Lawyers for both sides in a Justice Department suit alleging biased hiring and promotion policies by Fairfax County completed their final arguments yesterday, winding up a three-day trial in federal court in Alexandria.

U.S. District Court Judge Albert V. Bryan Jr. took the case under advisement, and is expected to issue a ruling in the next few weeks.

The suit, filed by Justice last December, charges that the populours, affluent county practices widspread sex and racial discrimination, an allegation Fairfax officials deny.

Such discrimination "is simply not the way of doing business in Fairfax County," assistant county attorney Jack Gould argued yesterday as the trial drew to a close.

Gould said that the county "has tried to do a good job" in hiring minorities.The government, Gould said, "doesn't take into consideration" that Fairfax implemented its own affirmative action program on Jan. 1, 1978, which increased the number of mimority applicants. With that increase, "the numbers (of applicants) that come to you that are less than fully qualified increases. That's just a fact of life," said Gould.

Nearly a dozen current and former Fairfax emploues told the court on Monday that the county discriminated against blacks and women in its hiring and promotion policies.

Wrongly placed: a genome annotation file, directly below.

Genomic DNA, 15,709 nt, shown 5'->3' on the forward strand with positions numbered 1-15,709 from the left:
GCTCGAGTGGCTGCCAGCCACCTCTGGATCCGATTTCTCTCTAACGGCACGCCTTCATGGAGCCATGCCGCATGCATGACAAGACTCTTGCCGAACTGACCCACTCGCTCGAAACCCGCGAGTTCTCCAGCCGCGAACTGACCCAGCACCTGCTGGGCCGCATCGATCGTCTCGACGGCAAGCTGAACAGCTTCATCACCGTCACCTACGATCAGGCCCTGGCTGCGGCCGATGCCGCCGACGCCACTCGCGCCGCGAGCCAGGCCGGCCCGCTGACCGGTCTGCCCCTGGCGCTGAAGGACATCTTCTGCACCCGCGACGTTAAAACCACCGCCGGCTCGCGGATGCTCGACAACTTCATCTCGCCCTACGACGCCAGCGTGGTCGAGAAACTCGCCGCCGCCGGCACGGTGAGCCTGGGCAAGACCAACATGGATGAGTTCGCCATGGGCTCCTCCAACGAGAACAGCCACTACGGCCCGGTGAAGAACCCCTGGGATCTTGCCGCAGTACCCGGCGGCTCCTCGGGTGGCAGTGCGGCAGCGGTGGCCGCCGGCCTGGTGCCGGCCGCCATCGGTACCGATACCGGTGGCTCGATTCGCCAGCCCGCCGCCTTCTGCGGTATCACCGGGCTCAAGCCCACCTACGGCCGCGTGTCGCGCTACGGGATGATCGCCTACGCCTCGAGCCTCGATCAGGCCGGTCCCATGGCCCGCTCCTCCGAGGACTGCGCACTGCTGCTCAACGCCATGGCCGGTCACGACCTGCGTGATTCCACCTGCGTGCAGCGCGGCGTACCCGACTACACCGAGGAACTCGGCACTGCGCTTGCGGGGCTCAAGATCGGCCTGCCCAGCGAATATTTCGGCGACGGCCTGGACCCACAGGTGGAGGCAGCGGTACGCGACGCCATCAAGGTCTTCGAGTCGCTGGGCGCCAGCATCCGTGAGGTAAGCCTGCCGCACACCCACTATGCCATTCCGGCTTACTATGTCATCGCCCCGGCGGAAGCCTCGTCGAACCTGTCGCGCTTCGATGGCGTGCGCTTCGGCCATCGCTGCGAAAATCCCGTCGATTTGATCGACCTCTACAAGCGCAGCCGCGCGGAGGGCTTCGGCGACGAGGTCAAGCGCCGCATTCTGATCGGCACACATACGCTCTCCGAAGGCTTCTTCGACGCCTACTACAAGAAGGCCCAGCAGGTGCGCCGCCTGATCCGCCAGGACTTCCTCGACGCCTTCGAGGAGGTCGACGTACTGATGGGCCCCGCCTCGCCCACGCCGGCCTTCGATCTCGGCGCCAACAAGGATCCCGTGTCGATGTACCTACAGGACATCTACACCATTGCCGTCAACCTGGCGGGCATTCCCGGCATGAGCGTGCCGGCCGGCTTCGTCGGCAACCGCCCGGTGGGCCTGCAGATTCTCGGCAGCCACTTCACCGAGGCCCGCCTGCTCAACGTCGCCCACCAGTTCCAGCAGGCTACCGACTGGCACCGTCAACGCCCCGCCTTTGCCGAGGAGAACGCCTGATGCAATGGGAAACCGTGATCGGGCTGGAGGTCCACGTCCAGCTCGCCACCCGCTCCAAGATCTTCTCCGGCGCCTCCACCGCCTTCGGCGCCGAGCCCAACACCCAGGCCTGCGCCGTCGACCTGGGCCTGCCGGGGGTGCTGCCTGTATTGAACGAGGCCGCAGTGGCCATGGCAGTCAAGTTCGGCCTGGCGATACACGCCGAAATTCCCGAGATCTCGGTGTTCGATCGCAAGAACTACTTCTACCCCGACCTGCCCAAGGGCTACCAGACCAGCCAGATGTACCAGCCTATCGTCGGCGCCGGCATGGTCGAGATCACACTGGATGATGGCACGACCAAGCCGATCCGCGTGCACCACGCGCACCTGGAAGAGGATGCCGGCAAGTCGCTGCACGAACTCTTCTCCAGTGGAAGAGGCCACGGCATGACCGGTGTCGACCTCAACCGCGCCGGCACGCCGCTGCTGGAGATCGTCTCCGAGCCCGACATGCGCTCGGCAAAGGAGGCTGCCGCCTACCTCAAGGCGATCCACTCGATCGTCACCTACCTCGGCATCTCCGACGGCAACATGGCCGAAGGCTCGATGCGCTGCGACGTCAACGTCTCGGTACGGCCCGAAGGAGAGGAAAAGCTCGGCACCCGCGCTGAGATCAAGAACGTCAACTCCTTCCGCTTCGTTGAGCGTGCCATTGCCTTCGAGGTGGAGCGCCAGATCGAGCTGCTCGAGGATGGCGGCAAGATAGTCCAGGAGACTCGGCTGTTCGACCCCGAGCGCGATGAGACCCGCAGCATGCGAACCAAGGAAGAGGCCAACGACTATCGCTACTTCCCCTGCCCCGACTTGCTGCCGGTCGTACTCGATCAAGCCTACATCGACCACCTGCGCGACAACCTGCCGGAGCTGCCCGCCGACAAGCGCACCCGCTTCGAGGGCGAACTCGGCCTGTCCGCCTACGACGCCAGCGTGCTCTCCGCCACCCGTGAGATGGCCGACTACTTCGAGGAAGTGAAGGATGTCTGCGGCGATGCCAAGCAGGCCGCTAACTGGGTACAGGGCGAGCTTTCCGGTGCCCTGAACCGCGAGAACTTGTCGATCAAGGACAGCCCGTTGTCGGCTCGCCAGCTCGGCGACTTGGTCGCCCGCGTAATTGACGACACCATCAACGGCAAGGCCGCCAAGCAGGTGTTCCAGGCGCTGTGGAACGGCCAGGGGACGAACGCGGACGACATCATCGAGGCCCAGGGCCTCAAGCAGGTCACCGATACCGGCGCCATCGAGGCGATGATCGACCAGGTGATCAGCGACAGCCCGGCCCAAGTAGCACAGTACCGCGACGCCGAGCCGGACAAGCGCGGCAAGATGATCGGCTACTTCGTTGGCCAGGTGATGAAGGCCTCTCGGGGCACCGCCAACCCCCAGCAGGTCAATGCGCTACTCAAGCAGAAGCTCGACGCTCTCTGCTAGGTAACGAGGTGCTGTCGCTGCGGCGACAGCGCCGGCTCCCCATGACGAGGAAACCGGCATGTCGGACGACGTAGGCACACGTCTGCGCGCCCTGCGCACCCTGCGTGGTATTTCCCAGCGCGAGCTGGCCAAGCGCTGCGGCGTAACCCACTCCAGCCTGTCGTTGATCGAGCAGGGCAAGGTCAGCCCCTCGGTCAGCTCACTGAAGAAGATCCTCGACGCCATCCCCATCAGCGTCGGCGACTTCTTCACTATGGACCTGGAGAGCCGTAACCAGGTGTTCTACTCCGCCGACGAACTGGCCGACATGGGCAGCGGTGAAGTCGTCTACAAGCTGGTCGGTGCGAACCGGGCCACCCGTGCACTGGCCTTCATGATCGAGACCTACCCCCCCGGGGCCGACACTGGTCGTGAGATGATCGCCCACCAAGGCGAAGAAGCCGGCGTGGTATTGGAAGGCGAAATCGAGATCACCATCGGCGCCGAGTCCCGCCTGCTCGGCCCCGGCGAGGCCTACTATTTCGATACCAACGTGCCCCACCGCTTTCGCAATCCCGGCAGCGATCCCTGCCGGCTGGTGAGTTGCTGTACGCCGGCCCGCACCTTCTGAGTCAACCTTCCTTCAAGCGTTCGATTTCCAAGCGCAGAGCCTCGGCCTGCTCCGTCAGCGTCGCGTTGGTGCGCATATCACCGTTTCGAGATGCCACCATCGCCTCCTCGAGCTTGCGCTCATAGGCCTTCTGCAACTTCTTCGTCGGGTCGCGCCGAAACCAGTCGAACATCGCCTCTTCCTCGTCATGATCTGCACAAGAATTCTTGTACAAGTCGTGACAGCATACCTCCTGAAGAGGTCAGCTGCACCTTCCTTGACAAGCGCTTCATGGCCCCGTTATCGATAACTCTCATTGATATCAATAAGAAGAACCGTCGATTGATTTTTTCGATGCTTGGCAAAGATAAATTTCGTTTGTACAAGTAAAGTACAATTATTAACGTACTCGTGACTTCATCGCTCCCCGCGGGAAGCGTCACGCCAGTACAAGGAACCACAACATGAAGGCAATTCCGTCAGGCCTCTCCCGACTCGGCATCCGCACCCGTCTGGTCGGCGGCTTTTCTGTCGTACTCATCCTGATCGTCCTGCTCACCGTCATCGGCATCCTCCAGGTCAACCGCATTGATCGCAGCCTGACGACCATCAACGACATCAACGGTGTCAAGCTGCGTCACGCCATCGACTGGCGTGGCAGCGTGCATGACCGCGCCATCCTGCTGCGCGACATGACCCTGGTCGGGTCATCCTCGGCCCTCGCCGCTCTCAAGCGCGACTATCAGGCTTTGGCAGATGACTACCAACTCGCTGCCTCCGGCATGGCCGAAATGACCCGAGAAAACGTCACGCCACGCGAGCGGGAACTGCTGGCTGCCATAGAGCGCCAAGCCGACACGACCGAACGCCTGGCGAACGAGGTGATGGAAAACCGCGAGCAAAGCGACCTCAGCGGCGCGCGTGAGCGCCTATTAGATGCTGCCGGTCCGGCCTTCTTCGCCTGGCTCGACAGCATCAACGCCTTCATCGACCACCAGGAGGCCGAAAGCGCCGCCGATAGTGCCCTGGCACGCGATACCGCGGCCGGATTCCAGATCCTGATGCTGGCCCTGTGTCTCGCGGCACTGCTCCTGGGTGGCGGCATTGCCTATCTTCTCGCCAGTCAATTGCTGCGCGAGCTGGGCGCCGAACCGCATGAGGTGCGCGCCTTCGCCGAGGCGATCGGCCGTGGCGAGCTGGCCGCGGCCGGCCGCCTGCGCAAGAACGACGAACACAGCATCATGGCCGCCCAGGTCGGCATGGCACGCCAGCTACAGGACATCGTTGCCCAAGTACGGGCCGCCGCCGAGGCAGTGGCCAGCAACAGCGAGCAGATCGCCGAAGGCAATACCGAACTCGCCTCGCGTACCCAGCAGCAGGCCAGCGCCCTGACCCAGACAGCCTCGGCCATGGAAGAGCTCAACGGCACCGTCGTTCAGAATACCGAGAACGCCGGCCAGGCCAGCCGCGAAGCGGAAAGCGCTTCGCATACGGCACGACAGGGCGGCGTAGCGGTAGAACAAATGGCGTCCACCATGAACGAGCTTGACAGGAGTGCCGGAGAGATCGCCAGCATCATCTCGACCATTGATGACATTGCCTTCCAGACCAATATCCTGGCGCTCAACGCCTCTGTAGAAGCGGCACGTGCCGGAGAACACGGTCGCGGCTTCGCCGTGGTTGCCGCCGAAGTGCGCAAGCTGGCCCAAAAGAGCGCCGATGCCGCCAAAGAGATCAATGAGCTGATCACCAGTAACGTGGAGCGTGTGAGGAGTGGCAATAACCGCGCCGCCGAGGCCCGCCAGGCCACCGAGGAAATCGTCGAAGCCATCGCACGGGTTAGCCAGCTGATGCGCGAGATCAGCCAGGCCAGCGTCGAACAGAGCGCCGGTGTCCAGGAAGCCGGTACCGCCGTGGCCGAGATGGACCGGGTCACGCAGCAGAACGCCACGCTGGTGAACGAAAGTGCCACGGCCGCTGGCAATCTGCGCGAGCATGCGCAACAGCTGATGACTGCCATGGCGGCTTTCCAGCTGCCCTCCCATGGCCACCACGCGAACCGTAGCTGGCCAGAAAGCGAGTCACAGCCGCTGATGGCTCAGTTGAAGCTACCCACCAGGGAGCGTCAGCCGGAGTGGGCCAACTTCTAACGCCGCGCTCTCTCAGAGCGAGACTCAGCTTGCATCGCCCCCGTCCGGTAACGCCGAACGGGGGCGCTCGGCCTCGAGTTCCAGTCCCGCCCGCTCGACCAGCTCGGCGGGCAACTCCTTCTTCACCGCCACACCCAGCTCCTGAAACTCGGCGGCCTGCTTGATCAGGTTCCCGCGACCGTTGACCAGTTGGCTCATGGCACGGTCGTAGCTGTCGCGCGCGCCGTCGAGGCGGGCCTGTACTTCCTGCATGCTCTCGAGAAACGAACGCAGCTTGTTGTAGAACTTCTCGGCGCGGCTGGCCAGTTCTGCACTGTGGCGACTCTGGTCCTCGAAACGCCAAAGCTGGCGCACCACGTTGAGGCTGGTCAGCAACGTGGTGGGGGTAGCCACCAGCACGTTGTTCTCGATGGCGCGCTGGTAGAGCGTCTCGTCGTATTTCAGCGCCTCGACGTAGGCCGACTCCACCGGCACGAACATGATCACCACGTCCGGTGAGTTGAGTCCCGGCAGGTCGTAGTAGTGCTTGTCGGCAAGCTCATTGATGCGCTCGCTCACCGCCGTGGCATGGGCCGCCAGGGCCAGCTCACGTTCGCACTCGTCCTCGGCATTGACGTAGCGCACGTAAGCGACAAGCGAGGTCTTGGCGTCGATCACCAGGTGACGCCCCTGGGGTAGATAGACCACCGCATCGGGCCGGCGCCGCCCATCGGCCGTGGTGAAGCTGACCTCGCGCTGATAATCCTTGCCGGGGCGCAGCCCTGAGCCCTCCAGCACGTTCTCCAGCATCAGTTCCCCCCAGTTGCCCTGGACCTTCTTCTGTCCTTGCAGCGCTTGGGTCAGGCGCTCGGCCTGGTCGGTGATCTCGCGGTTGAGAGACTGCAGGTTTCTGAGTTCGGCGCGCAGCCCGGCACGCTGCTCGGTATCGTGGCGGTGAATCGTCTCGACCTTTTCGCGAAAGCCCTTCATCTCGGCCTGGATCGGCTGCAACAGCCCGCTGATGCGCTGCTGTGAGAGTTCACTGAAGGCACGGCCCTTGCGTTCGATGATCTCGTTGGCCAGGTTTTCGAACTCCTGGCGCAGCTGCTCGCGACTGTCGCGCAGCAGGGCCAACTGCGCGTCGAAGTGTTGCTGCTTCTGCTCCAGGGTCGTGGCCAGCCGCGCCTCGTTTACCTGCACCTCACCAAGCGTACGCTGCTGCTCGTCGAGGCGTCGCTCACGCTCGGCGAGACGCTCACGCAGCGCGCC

Countering their testimony, Gould argued yesterday that "ladies who complain of lack of upward mobility does not amount to sex discrimination in the county."

But Gould also said that efforts to hire and promote blacks and women before 1978 were less "vigorous" than at the present time and that the county's personnel record keeping was "spotty."

Justice Department attorney James Angus, in his closing statement, said the government was "very skeptical" at first about tackling the case, which involved nearly 50 witnesses and cartons of evidence.

Angus criticized Fairfax officials for "failure to provide the United States access to sources of information." Gould denied that charge, saying the county cooperated fully with the government.

In February, U.S. District Court Judge Oren R. Lewis, presiding over preliminary hearings in the case, biocked the government from cutting off about half a million dollars in federal funds to the county and criticized the Justice Department for not having enough facts to support its case.

The suit asks for a general injunction against Fairfax to stop the alleged discrimination against blacks and women. It also asks that the county provide "numerical relief" by increasing the percentage of blacks and women in both traditional and nontraditional job categories.

Angus pointed out that in 1978, the Fairfax police department hired 60 people-among them only four blacks and one woman.